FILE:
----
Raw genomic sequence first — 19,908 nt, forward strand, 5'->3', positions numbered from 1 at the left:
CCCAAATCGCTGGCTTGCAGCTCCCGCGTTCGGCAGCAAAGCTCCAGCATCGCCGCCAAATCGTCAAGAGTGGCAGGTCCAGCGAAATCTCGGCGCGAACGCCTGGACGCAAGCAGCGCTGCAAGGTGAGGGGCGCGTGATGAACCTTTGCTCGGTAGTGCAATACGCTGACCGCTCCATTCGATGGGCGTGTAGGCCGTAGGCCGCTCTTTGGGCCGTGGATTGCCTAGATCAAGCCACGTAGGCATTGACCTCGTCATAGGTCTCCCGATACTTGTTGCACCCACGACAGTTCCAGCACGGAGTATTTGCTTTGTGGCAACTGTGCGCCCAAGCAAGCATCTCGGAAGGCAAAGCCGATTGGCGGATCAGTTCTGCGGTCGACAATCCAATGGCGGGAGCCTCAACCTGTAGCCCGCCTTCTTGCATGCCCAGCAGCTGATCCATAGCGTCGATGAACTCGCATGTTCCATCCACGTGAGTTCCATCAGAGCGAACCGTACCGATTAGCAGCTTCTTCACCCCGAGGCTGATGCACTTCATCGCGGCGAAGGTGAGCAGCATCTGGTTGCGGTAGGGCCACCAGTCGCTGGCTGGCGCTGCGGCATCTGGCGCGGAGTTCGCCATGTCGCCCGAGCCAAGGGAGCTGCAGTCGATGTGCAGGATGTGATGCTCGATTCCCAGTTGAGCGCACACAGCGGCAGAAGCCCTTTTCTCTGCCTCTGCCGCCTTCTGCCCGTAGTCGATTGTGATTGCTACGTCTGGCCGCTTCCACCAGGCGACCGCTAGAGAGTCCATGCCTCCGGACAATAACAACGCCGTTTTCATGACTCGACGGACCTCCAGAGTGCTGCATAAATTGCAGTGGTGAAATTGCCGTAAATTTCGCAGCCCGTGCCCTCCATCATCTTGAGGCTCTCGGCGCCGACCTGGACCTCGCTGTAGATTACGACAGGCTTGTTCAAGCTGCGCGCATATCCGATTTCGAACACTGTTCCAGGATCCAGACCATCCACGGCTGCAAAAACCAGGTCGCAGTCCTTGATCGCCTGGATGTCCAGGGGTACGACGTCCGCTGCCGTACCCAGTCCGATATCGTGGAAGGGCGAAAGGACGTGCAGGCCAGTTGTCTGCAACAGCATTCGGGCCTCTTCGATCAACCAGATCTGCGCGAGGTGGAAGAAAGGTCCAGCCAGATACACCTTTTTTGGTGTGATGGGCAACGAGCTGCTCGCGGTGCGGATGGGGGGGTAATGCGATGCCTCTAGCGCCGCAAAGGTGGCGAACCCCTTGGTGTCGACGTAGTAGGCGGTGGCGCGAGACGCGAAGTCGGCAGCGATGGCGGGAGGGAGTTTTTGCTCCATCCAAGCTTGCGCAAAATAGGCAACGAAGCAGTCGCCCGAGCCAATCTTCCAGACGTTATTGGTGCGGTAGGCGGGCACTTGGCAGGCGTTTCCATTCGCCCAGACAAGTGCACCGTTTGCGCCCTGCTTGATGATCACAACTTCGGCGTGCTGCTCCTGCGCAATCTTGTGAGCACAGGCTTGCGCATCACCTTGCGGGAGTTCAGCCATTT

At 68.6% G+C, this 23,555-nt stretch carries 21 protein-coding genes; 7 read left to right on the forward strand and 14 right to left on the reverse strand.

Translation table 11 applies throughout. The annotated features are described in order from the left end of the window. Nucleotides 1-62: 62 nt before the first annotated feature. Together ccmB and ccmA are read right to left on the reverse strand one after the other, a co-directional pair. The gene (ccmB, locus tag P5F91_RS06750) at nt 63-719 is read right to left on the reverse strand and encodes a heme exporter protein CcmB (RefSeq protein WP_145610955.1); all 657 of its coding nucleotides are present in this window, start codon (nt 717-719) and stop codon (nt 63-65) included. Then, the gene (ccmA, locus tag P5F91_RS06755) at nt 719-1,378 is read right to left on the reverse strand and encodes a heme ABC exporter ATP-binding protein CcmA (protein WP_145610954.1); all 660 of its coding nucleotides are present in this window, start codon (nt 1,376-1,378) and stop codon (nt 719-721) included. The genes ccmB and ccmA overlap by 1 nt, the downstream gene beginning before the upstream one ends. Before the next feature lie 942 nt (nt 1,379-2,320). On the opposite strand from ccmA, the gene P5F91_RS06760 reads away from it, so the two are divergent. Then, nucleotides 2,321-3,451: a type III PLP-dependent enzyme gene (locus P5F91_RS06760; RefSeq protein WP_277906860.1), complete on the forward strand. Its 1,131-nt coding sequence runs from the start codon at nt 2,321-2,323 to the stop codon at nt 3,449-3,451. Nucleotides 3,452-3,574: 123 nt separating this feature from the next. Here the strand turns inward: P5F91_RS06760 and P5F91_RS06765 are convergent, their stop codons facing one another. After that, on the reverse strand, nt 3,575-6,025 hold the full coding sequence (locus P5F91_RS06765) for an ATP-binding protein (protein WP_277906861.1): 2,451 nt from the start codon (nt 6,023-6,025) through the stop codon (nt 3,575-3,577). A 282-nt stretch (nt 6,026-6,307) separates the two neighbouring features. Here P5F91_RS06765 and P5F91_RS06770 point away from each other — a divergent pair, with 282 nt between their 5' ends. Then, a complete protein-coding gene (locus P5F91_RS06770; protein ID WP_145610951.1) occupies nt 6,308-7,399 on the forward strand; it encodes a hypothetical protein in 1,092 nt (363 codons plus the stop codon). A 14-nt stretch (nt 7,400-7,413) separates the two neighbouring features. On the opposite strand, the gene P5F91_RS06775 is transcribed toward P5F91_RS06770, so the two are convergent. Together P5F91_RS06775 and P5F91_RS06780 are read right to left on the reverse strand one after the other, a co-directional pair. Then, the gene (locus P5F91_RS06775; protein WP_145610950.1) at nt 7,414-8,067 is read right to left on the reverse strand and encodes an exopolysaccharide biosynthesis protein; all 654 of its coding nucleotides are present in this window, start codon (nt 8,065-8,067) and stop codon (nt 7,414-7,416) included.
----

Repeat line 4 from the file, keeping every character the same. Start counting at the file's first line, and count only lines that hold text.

Translation table 11 applies throughout. The annotated features are described in order from the left end of the window. Nucleotides 1-62: 62 nt before the first annotated feature. Together ccmB and ccmA are read right to left on the reverse strand one after the other, a co-directional pair. The gene (ccmB, locus tag P5F91_RS06750) at nt 63-719 is read right to left on the reverse strand and encodes a heme exporter protein CcmB (RefSeq protein WP_145610955.1); all 657 of its coding nucleotides are present in this window, start codon (nt 717-719) and stop codon (nt 63-65) included. Then, the gene (ccmA, locus tag P5F91_RS06755) at nt 719-1,378 is read right to left on the reverse strand and encodes a heme ABC exporter ATP-binding protein CcmA (protein WP_145610954.1); all 660 of its coding nucleotides are present in this window, start codon (nt 1,376-1,378) and stop codon (nt 719-721) included. The genes ccmB and ccmA overlap by 1 nt, the downstream gene beginning before the upstream one ends. Before the next feature lie 942 nt (nt 1,379-2,320). On the opposite strand from ccmA, the gene P5F91_RS06760 reads away from it, so the two are divergent. Then, nucleotides 2,321-3,451: a type III PLP-dependent enzyme gene (locus P5F91_RS06760; RefSeq protein WP_277906860.1), complete on the forward strand. Its 1,131-nt coding sequence runs from the start codon at nt 2,321-2,323 to the stop codon at nt 3,449-3,451. Nucleotides 3,452-3,574: 123 nt separating this feature from the next. Here the strand turns inward: P5F91_RS06760 and P5F91_RS06765 are convergent, their stop codons facing one another. After that, on the reverse strand, nt 3,575-6,025 hold the full coding sequence (locus P5F91_RS06765) for an ATP-binding protein (protein WP_277906861.1): 2,451 nt from the start codon (nt 6,023-6,025) through the stop codon (nt 3,575-3,577). A 282-nt stretch (nt 6,026-6,307) separates the two neighbouring features. Here P5F91_RS06765 and P5F91_RS06770 point away from each other — a divergent pair, with 282 nt between their 5' ends. Then, a complete protein-coding gene (locus P5F91_RS06770; protein ID WP_145610951.1) occupies nt 6,308-7,399 on the forward strand; it encodes a hypothetical protein in 1,092 nt (363 codons plus the stop codon). A 14-nt stretch (nt 7,400-7,413) separates the two neighbouring features. On the opposite strand, the gene P5F91_RS06775 is transcribed toward P5F91_RS06770, so the two are convergent. Together P5F91_RS06775 and P5F91_RS06780 are read right to left on the reverse strand one after the other, a co-directional pair. Then, the gene (locus P5F91_RS06775; protein WP_145610950.1) at nt 7,414-8,067 is read right to left on the reverse strand and encodes an exopolysaccharide biosynthesis protein; all 654 of its coding nucleotides are present in this window, start codon (nt 8,065-8,067) and stop codon (nt 7,414-7,416) included.